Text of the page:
26 April 2016
Researchers used sophisticated neuroimaging and powerful predictive analytics to reveal decreased blood flow in specific brain regions and correlate these findings with cognitive and behavioral impairment, according to a new report in the Journal of Alzheimer’s Disease.
Amsterdam, NL – The discovery of brain pathology through autopsy in former National Football League (NFL) players called chronic traumatic encephalopathy (CTE) has raised substantial concern among players, medical professionals, and the general public about the impact of repetitive head trauma. Using sophisticated neuroimaging and analytics, researchers have now identified abnormal areas of low blood flow in living professional football players. These findings, published in the Journal of Alzheimer’s Disease, raises the potential for better diagnosis and treatment for persons with football related head trauma.
"This report opens the study of traumatic brain injury to well established brain imaging approaches,” commented George Perry, PhD, Editor in Chief of the Journal of Alzheimer’s Disease. “The findings suggest that brain hypoperfusion may play a role in the development of the clinical changes seen in NFL players."
This study used cerebral perfusion imaging with single photon emission computed emission tomography (SPECT) to examine the brains of the largest group of retired and current NFL players investigated to date, a total of 161 individuals with an average age of 52. Looking at blood flow to every region of the brain, researchers were able to identify areas of abnormally low blood flow. Combining this information with a leading-edge quantitative approach called machine learning allowed them to distinguish NFL players with abnormal brain patterns compared to health controls with 92-94% accuracy.
“Without functional imaging studies like SPECT, it is very difficult to know if brain trauma is present and which areas are affected,” explained lead author Daniel G. Amen, MD, Amen Clinics, Inc, Costa Mesa, CA. “Structural studies often appear normal but what we can do better with functional neuroimaging with SPECT is not only pinpoint specific areas of the brain that are unhealthy with low blood flow, but also demonstrate their improvement with successful brain rehabilitation treatments in persons like football players.”
Caption: SPECT brain scans showing abnormal low blood flow in an NFL player compared to a normal healthy control subject.
Caption: SPECT brain scans showing improvement of abnormal low blood flow in an NFL player compared after 3.5 months on a customized brain rehabilitation program.
Co-author Dr. Bennet Omalu, who originally described CTE as depicted in the movie Concussion featuring Will Smith, added, “What our current work is doing in addition to other imaging modalities builds the foundation between identifying the negative effects of head trauma on the brain while the patient is still alive so that we can intervene with better treatments.”
Investigators determined that on average the NFL players had lower blood flow in 36 areas of the brain. The decreased blood flow in the following six regions of the brain were the most important in determining who had football related health trauma: anterior superior temporal lobes, rolandic operculum, insula, superior temporal poles, precuneus and, cerebellar vermis. These same regions function in memory, mood, and learning. When damaged, they can produce cognitive and psychiatric problems as evidenced by the fact that 83% of players in this study had memory problems and 29% of them had history of depression.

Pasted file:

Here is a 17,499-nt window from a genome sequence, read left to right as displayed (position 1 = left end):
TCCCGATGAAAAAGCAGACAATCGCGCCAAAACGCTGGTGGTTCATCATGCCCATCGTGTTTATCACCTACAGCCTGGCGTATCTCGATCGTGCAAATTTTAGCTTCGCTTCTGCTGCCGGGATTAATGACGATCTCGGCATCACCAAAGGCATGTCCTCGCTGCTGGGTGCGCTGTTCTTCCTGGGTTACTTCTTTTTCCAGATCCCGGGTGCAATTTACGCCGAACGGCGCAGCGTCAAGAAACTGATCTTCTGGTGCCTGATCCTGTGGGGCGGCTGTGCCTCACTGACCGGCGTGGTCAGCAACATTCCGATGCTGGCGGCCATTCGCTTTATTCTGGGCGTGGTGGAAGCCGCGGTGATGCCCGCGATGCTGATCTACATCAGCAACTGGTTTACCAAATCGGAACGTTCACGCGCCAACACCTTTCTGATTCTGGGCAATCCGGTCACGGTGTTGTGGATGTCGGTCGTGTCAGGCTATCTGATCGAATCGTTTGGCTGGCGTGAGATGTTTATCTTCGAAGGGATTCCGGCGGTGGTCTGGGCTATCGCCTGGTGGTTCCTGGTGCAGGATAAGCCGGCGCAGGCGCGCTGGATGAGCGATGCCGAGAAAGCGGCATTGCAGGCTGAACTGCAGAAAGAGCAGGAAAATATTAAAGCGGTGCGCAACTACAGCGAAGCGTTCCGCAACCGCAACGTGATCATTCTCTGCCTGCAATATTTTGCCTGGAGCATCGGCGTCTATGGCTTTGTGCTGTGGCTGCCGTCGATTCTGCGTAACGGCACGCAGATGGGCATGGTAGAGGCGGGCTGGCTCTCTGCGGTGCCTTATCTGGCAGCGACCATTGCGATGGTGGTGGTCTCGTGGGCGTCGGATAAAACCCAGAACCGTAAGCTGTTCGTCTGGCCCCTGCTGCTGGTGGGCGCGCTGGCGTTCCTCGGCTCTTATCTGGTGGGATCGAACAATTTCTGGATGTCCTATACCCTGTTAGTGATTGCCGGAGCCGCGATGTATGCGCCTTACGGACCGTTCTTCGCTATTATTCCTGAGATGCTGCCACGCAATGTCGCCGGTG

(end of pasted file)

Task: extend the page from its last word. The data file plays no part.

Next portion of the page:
According to lead investigator Cyrus A. Raji, MD, PhD, University of California Los Angeles Medical Center, “This convergence of a critical research question of high national interest, functional neuroimaging, and new computer-based predictive analytics makes this study both intriguing and impactful. It is of key importance not only for the neurological safety of football players, but for the general public as well."
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NOTES FOR EDITORS
“Perfusion Neuroimaging Abnormalities Alone Distinguish National Football League Players from a Healthy Population,” by Daniel G. Amen, Kristen Willeumier, Bennet Omalu, Andrew Newberg, Cauligi Raghavendra, and Cyrus A. Raji, DOI: 10.3233/JAD-160207, published online ahead of Volume 53, Issue 1 of the Journal of Alzheimer’s Disease, by IOS Press.
Full text of the paper is available to credentialed journalists upon request by contacting Daphne Watrin at +31 20 688 3355 or firstname.lastname@example.org. Journalists who wish to reach the authors for comment should contact Dr. Cyrus Raji, MD, PhD at email@example.com.
George Perry, PhD
Editor-in-Chief, Journal of Alzheimer's Disease
Dean and Professor of Biology, The University of Texas at San Antonio
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The Journal of Alzheimer's Disease (http://www.j-alz.com) is an international multidisciplinary journal to facilitate progress in understanding the etiology, pathogenesis, epidemiology, genetics, behavior, treatment and psychology of Alzheimer's disease. The journal publishes research reports, reviews, short communications, book reviews, and letters-to-the-editor. Groundbreaking research that has appeared in the journal includes novel therapeutic targets, mechanisms of disease and clinical trial outcomes. The Journal of Alzheimer's Disease has an Impact Factor of 4.151 according to Thomson Reuters' 2014 Journal Citation Reports. The Journal is published by IOS Press (www.iospress.com).
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